The most common use case for teachers using Markup Hero is:
- Teacher creates assignment PDF or Google Doc
- Teacher uploads file to Markup Hero
- Teacher copies the share link generated by Markup Hero and pastes it into an assignment in Google Classroom or other LMS
- Student clicks link and opens file in Markup Hero
- Student adds their feedback with comments, highlights, and other annotations
- Student submits the completed work in their LMS
- Teacher provides comments and feedback with annotation tools in Markup Hero
- All assignments are organized within Markup Hero by tag and filters
Pricing: Markup Hero has a completely free version but markups are limited to 30 per month. Their pro account is $4 per month (on the annual plan). However, they’re known to give free year coupons to help teachers out, so just message them on their support chat.
Melanie Kong, a former teacher and education consultant, founded Floop because she believed in a simple idea: students deserve feedback; the faster, the better. However, it is challenging for you to provide timely feedback to your students while trudging through the massive paperwork that comes with each class and preparing your next lesson. And when you finally manage time to provide comments, your students might have already moved on to the next chapter.
This is where Floop comes in. It is a web-based app that helps teachers better manage time and provide meaningful feedback to engage students. Here’s how Floop works.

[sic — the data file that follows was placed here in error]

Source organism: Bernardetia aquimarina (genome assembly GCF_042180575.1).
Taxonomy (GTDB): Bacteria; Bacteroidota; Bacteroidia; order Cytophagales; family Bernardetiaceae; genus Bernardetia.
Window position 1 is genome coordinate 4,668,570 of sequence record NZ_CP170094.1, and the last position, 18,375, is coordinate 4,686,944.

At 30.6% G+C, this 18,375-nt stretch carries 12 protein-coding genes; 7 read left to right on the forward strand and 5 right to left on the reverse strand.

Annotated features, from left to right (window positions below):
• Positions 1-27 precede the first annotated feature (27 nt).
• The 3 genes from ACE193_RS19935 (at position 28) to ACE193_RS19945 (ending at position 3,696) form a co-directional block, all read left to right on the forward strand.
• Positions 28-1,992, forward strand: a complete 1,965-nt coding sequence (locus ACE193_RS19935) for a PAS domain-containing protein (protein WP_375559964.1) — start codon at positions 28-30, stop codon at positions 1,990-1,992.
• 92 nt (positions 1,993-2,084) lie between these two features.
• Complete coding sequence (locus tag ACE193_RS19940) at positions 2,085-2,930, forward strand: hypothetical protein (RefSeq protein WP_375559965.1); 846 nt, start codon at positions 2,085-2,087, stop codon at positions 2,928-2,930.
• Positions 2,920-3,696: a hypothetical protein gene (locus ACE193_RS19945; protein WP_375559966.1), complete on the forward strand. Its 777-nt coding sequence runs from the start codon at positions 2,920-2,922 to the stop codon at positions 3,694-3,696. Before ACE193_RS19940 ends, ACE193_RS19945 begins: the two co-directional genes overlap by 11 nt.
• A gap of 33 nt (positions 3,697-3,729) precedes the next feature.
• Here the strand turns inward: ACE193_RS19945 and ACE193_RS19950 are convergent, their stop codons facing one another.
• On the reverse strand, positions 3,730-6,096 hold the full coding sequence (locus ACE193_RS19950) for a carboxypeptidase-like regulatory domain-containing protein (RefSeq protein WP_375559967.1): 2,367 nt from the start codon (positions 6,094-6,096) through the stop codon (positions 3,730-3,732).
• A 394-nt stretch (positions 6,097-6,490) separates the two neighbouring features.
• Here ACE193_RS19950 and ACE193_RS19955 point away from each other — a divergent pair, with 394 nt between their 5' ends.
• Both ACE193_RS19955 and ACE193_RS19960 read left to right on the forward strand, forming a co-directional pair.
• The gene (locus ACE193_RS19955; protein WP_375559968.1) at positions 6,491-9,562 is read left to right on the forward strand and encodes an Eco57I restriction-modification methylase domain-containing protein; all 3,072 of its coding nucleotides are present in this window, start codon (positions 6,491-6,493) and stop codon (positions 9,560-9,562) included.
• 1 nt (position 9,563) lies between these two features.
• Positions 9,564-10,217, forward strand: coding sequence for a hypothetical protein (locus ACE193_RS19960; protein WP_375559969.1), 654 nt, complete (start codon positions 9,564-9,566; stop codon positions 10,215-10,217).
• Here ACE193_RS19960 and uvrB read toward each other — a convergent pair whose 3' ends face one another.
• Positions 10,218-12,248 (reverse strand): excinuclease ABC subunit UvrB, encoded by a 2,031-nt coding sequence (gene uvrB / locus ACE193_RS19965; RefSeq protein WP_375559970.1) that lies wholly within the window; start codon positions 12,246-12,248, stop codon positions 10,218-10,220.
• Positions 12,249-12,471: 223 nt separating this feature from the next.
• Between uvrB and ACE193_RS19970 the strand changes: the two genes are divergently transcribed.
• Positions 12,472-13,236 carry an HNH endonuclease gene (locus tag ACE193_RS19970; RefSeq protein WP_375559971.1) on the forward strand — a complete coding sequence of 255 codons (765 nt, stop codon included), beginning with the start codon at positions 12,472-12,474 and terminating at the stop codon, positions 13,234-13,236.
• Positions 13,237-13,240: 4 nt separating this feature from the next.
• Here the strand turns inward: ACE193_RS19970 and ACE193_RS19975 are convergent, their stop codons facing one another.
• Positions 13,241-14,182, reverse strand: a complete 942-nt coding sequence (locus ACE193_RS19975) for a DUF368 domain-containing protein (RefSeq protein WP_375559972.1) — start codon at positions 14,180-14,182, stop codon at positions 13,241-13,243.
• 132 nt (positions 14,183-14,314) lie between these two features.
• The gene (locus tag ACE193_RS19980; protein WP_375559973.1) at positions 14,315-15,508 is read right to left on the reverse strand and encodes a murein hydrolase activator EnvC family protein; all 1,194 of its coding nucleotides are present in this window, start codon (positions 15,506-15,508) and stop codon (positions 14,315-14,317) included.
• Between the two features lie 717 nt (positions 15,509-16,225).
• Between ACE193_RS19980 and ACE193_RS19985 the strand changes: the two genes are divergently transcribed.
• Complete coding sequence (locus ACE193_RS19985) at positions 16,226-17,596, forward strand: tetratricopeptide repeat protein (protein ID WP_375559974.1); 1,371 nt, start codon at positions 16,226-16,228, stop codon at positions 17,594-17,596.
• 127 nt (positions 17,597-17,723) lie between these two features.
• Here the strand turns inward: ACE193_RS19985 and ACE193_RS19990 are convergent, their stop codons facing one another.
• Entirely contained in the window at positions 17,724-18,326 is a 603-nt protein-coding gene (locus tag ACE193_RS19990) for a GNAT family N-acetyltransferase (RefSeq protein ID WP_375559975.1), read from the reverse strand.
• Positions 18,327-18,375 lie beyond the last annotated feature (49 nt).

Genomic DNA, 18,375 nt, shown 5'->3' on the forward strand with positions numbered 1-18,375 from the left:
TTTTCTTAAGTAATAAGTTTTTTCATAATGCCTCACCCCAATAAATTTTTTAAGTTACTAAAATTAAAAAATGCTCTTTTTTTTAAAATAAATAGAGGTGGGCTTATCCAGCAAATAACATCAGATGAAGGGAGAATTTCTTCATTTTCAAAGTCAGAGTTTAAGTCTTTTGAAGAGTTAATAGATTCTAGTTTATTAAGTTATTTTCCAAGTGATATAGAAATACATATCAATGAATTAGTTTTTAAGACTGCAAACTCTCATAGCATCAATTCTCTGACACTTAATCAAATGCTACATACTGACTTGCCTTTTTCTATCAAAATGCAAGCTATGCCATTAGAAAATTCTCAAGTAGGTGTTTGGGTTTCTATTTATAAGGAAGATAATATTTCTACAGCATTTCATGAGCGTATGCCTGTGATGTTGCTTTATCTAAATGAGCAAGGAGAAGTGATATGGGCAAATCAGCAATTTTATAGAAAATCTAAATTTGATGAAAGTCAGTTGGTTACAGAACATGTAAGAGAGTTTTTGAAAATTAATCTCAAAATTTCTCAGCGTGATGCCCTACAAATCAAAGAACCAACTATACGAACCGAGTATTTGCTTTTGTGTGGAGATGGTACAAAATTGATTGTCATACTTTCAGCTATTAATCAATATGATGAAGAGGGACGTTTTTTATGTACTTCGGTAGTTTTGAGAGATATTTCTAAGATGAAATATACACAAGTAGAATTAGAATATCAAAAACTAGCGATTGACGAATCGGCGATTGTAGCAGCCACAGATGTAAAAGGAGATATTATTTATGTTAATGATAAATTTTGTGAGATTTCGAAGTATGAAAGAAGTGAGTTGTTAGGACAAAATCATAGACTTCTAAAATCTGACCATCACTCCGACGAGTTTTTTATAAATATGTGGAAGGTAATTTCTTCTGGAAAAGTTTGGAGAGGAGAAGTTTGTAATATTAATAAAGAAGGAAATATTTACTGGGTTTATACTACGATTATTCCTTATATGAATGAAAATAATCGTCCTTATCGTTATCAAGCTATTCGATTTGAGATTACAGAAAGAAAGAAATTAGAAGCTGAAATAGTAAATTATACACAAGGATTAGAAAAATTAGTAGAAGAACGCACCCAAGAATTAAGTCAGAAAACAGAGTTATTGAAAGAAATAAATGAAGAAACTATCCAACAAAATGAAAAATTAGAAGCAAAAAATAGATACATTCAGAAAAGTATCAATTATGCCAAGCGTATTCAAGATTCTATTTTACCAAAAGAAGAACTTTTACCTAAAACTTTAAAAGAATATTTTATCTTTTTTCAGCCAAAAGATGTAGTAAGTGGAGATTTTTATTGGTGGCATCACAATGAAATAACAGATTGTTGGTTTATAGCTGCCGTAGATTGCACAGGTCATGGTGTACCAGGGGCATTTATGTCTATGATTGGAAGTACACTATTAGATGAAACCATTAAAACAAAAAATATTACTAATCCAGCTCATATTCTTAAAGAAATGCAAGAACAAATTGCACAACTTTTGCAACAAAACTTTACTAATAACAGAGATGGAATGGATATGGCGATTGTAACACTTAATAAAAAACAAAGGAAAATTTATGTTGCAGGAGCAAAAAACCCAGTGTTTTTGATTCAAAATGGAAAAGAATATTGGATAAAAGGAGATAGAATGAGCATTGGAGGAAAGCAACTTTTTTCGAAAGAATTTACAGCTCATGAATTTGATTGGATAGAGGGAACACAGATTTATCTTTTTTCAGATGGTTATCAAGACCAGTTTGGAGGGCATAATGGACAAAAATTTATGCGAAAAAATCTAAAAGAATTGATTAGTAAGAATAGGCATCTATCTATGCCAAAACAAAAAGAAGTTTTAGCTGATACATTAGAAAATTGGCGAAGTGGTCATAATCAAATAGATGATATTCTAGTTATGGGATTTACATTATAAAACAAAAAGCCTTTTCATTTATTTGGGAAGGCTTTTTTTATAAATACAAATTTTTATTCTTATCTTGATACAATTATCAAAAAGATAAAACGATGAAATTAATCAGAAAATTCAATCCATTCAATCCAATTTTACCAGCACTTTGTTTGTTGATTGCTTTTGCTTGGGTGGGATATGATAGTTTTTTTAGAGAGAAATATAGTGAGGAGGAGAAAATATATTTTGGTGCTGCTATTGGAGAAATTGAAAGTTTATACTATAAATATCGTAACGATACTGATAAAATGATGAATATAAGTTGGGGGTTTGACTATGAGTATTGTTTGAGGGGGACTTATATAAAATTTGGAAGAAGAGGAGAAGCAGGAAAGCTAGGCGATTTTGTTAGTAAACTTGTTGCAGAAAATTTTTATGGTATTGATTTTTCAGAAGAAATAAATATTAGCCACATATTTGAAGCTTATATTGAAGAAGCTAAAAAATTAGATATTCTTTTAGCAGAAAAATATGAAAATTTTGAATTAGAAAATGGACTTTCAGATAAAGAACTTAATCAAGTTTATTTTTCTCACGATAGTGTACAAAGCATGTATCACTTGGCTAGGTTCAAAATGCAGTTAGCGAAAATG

- Students submit their work on Floop.
- You can instantly find the assignments on a shared dashboard.
- You can then add comments, questions, or suggest the next step.
- Students can also reach out to you via in-built chat if they have further queries.
- They can also revise and resubmit their work based on your feedback.
What makes Floop unique is that you can ask your students to run a peer review session if you fall behind the schedule. The peer reviews are anonymous, so you don’t need to worry about favoritism. This way, your students can reflect upon each other’s work and learn on their own accord.
Pricing: Floop is to remain free until October 2020. However, its usual monthly plan starts from $7. It also has an 84-dollar yearly plan and custom plans for schools.
If you are an English teacher looking to provide interactive feedback on your students’ writing, Kaizena is for you. It’s a Google Docs add-on that lets you provide four types of feedback.
- Voice messages: There are times when you need to provide a lengthy or complicated comment that cannot be written or appropriately explained in the text. Therefore, you can record yourself and provide voice comments instantly, thus saving time and speeding up the feedback loop.
- Text Comments: Although Google Doc already has an in-built comment feature, Kaizena allows you to change the highlight color. The feature comes in handy if you want to differentiate between two types of feedback.
- Skills Ratings: You can add rubrics, add custom descriptions, and rate your students on different skills.
- Links to curated lessons: Kaizena has a library of teacher-created materials on common writing topics that you can link to your feedback. You can also redirect your students to external learning resources.
To sum up, Kaizena makes learning interactive and efficient with the help of multimodal feedback.
The whole purpose of our teacher series content is to help educators navigate the ever-growing world of classroom technology. We hope you have found a few useful tools here and successfully try them out in your next class. All in all, don’t be afraid to adopt new technology; once you start using one, you will be surprised to find how fast you’ll learn it.